This week we have two ballroom tips, to make up for my inability to post last week. After discussing the characteristics of ladies' competition shoes, it is clear that there are dozens of options available. Heel height and strap style depend on the shape of the foot, and a dancer should try on shoes until she finds a combination that works for her feet. I can't give any guidance there. About shoe color, however, I can offer a few general guidelines.
The first question to ask yourself is, do I care if people look at my feet? If the answer is "No," feel free to select the pair of shoes that look gorgeous in a color you love and have fun with them. This option is not available to competitive dancers. If you are registering for competitions, you must care about your feet. You are paying for judges to evaluate your footwork, and so need your footwear to present your feet as nicely as possible.
For most dancers, "as nicely as possible" means "inoffensively." You don't want to attract attention to your feet. You do want to have the longest leg-line possible. This is why tan and nude shoes are the universal footwear of competitive ladies. They blend in with the leg, more or less, and they blend in with the floor to make your legs look long and your footwork look inconspicuous. In the dance world, tan shoes go with everything.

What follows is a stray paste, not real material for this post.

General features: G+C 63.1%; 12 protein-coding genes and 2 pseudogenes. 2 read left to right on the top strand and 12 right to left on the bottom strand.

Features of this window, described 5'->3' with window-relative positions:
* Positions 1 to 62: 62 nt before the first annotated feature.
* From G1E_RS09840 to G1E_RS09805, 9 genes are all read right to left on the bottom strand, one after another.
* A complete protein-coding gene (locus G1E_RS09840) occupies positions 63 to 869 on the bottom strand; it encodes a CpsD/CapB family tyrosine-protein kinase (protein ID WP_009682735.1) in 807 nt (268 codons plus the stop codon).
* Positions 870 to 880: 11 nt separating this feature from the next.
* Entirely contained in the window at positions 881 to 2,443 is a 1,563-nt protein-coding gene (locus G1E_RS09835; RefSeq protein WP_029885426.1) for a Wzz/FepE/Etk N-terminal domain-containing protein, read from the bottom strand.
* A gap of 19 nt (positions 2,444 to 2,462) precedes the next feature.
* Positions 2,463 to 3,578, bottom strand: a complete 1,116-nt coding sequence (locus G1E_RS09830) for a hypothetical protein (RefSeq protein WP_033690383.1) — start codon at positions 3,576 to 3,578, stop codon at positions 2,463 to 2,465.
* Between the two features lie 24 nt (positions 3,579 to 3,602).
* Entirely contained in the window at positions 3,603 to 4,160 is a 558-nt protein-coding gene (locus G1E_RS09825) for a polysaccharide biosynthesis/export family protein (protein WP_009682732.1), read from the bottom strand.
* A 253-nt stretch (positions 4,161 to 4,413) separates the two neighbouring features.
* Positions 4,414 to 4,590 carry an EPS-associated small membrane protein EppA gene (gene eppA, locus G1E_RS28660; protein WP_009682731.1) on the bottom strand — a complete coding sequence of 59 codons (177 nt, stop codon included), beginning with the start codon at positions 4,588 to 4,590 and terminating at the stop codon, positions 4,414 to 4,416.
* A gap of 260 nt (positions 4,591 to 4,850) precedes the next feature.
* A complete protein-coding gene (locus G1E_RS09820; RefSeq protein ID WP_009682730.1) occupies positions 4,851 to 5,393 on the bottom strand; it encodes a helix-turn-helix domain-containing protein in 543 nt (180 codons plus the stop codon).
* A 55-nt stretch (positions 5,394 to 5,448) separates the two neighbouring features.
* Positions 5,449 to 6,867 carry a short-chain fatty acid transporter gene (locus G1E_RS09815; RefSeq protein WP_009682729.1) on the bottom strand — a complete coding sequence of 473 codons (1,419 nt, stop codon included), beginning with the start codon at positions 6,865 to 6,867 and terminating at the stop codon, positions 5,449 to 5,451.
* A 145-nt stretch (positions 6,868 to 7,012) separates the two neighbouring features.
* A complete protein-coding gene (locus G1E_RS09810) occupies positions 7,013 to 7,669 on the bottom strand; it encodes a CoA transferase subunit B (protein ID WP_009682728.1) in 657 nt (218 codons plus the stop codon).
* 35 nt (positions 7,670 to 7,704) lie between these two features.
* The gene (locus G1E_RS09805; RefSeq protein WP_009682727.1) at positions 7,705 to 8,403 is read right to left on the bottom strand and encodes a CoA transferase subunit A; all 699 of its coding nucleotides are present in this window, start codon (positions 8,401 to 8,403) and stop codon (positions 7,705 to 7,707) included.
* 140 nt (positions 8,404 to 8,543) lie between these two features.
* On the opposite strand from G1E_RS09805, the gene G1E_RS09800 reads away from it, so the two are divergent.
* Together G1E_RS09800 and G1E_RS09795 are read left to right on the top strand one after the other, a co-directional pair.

Black shoes do not. Wearing black shoes will visually break your leg-line, making you look short and making your feet look big. You don't want this. The only exception to this is if you are wearing black fishnets and a dress that looks good with black fishnets (this, for example). Then tan shoes would break the appearance of your leg-line, and black shoes make sense. This is also why men's shoes are almost universally black--they wear black pants all the time.
These things being said, there is a long tradition of wearing shoes that call attention to your feet, because the dancer is confident in her footwork, wants to call attention as much as possible, and is willing to acquire shoes matched to specific costumes (latin examples, ballroom examples). Stoning shoes is common, and there is a long tradition of dying shoes to match costumes, particularly among standard dancers. Personally, my footwork isn't that great, and shoes are expensive enough that buying pairs for specific costumes doesn't make sense. I stick with tan.